Posts tagged obituary

Shabby? Not me, says PM

Worzel Gummidge, the British Prime Minister, has responded to criticism in the press regarding his “shabby” and “disrespectful” appearance, and that he “couldn’t even do his hair” when making a statement in Downing Street about the death on Friday of Philip Mountbatten-Windsor, aged 99.

Lookalikes - Boris Johnson and Worzel Gummidge

Mirror, mirror on the wall, who’s the scruffiest of them all?

Speaking from Chequers, a visibly shocked an astounded Worzel Gummidge apologised to those who had expressed their anger on social media and added: “Anyone would think I always looked as if I’d been dragged through a hedge backwards, like former London Mayor Alexander Boris de Pfeffel Johnson!”

Five! Four! Three! Two! One! Anderson has gone!

image of Gerry Anderson with Parker & Lady Penelope

Gerry Anderson, 1929-2012

For many people like me in their late 50s, the puppet shows of Gerry Anderson helped define their childhood.

The first I remember – albeit vaguely – seeing was Four Feather Falls about 1960 starring Tex Tucker (who was voiced by Nicolas Parsons). There then followed Supercar, which was the first to feature ‘Supermarionation’, Gerry’s technique for synchronising the puppets’ mouth movements with the voice actors’ dialogue. In 1962 there followed the futuristic space adventure Fireball XL5, which is the first series I remember with any great clarity. Two years later came Stingray, the first children’s TV series in the UK to be filmed in colour, although my childhood home remained resolutely monochrome until I left the nest at 18 years of age in 1973.

After Stingray came perhaps Gerry’s biggest success – Thunderbirds – which came to the small screen in 1965 when I was 10 years old. The episodes in this series were 50 minutes long, twice the length of Stingray et al. Thunderbirds featured the unforgettable character of Parker the butler, who dropped his aitches where he should have said them and said them where they shouldn’t have been. Gerry revealed in an interview many years later that Parker had been based on a snooty Cockney waiter he encountered in a restaurant in Ascot.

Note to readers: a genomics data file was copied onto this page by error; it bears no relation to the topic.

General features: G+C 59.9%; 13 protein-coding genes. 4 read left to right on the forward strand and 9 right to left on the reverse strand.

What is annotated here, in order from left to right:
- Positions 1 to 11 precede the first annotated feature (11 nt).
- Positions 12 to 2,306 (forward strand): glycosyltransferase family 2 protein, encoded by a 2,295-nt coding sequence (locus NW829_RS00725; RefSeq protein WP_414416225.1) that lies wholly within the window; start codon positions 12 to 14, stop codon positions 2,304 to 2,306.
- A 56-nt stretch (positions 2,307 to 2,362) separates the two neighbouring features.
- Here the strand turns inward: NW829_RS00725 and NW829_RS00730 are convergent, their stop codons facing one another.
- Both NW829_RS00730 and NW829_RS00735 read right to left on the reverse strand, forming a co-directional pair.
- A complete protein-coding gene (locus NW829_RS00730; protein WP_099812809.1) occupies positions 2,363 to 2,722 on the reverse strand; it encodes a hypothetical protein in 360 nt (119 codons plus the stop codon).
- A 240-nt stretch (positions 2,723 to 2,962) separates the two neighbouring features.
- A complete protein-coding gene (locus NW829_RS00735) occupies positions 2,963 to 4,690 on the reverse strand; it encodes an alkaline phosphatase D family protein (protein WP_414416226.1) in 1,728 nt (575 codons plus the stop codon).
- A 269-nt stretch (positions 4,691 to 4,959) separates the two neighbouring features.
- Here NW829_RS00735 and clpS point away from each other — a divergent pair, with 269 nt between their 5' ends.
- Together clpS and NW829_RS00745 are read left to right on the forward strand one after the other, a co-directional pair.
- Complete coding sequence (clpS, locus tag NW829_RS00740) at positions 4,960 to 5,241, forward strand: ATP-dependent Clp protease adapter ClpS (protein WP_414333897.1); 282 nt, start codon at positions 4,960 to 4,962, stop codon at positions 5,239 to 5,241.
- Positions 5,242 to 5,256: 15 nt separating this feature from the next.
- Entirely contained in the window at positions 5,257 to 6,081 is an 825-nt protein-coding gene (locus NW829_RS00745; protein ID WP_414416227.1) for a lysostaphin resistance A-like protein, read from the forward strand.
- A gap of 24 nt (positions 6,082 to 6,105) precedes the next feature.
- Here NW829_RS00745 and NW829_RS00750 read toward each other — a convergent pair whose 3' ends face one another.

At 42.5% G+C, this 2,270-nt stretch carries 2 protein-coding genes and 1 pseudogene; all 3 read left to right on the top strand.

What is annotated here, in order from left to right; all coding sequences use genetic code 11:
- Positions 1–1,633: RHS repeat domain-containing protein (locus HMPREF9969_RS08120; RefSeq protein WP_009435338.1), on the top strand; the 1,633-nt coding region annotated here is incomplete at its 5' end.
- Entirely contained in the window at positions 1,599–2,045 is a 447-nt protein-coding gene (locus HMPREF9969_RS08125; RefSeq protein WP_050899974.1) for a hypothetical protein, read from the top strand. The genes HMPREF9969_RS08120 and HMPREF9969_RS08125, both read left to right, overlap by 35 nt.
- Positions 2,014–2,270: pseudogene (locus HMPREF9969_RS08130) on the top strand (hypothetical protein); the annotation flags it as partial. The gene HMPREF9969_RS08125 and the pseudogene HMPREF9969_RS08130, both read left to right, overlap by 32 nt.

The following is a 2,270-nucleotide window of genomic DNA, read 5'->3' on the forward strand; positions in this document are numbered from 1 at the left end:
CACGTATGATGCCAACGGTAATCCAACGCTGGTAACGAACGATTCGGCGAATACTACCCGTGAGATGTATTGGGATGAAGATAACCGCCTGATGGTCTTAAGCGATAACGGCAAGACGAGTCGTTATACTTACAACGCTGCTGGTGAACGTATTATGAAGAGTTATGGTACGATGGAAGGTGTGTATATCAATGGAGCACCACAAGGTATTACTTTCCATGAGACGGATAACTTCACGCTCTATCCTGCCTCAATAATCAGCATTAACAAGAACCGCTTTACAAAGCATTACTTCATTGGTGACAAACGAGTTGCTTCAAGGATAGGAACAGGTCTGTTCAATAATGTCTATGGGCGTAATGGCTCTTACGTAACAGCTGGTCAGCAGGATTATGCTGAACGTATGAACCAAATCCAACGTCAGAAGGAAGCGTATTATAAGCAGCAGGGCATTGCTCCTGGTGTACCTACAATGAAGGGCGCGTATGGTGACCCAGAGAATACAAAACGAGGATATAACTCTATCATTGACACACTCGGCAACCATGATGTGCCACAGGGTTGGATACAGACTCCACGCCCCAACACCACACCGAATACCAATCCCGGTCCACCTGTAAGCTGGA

Thunderbirds was succeeded by Captain Scarlet and the Mysterons in 1967 and Joe 90 in 1968, the last of the Supermarionation series.

I suppose what resonated with my generation was that at the time we were being promised a miraculous future in the 21st century – with jet packs and holidays on the Moon for everyone by the year 2000. Gerry Anderson’s series from Supercar right through to Joe 90 brought that future right into your living room in the 1960s. Back in real life in the 21st century, I’m still waiting for both my jet pack and my annual 14 days on the Moon. 🙁

One critic on BBC Radio 4 yesterday was bleating that the puppets’ strings could be seen in Anderson’s shows. Indeed they could… occasionally. It was a point of pride with the production team that extreme measures were taken to try and conceal the strings, which showed a lot less in an Anderson show than any other puppet series of the time.

Another great feat achieved by Anderson’s team was their special effects: they gained a great reputation for making very spectacular looking explosions that were very small at the same time.

Yesterday, Boxing Day, came the sad news that Gerry had passed away aged 83. 🙁

RIP Gerry and thank you for some lovely childhood memories.

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